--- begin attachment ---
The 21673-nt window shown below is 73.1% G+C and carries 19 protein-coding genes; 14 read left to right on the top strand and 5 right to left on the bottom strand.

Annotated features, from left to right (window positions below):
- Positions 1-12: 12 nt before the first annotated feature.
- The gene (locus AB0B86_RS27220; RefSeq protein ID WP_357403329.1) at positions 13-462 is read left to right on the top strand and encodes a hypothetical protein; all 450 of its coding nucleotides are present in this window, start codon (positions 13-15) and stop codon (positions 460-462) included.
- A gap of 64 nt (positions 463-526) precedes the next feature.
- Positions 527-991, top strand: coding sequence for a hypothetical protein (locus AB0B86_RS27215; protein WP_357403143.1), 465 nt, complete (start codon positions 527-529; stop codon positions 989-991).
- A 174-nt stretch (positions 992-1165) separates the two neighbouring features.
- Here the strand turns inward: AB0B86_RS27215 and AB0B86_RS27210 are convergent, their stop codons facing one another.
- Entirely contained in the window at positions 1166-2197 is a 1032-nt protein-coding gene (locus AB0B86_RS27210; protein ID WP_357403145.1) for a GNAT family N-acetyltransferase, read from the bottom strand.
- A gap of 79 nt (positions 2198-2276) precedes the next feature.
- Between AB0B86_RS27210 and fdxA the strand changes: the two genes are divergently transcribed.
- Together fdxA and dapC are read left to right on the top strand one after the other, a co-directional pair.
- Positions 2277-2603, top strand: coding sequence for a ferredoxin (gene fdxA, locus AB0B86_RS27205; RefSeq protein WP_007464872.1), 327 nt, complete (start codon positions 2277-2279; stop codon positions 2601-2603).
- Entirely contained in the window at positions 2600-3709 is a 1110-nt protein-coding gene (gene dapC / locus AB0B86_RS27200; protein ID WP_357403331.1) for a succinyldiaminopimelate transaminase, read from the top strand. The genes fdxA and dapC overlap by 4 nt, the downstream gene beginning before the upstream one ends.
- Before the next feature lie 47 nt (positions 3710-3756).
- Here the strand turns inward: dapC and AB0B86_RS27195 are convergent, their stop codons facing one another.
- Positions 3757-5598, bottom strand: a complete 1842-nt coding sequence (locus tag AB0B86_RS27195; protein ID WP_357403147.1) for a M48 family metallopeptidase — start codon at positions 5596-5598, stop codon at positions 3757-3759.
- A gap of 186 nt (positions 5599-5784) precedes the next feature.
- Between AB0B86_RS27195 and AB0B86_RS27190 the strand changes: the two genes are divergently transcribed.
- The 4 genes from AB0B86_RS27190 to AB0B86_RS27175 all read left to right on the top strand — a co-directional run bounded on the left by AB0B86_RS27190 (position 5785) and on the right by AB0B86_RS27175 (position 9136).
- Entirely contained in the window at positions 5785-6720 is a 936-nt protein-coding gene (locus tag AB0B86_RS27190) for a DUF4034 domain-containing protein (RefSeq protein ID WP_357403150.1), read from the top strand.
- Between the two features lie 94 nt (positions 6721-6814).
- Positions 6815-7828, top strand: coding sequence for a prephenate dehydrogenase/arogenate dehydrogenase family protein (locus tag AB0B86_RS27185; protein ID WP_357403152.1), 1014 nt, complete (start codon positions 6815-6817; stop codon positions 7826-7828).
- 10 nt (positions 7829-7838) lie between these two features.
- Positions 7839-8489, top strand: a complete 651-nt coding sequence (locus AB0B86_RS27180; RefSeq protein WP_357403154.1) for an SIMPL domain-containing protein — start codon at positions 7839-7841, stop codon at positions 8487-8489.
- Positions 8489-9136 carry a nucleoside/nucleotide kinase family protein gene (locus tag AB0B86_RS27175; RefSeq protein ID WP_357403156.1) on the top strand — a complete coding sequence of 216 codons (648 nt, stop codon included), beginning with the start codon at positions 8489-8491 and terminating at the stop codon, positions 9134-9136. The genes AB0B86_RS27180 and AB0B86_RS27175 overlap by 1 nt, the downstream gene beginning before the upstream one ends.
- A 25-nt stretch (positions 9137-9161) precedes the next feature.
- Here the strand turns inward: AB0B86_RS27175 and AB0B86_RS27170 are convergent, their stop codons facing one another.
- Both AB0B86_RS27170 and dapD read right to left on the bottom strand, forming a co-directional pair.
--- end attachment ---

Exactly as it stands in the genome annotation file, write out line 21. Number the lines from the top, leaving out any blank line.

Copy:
- Entirely contained in the window at positions 5785-6720 is a 936-nt protein-coding gene (locus tag AB0B86_RS27190) for a DUF4034 domain-containing protein (RefSeq protein ID WP_357403150.1), read from the top strand.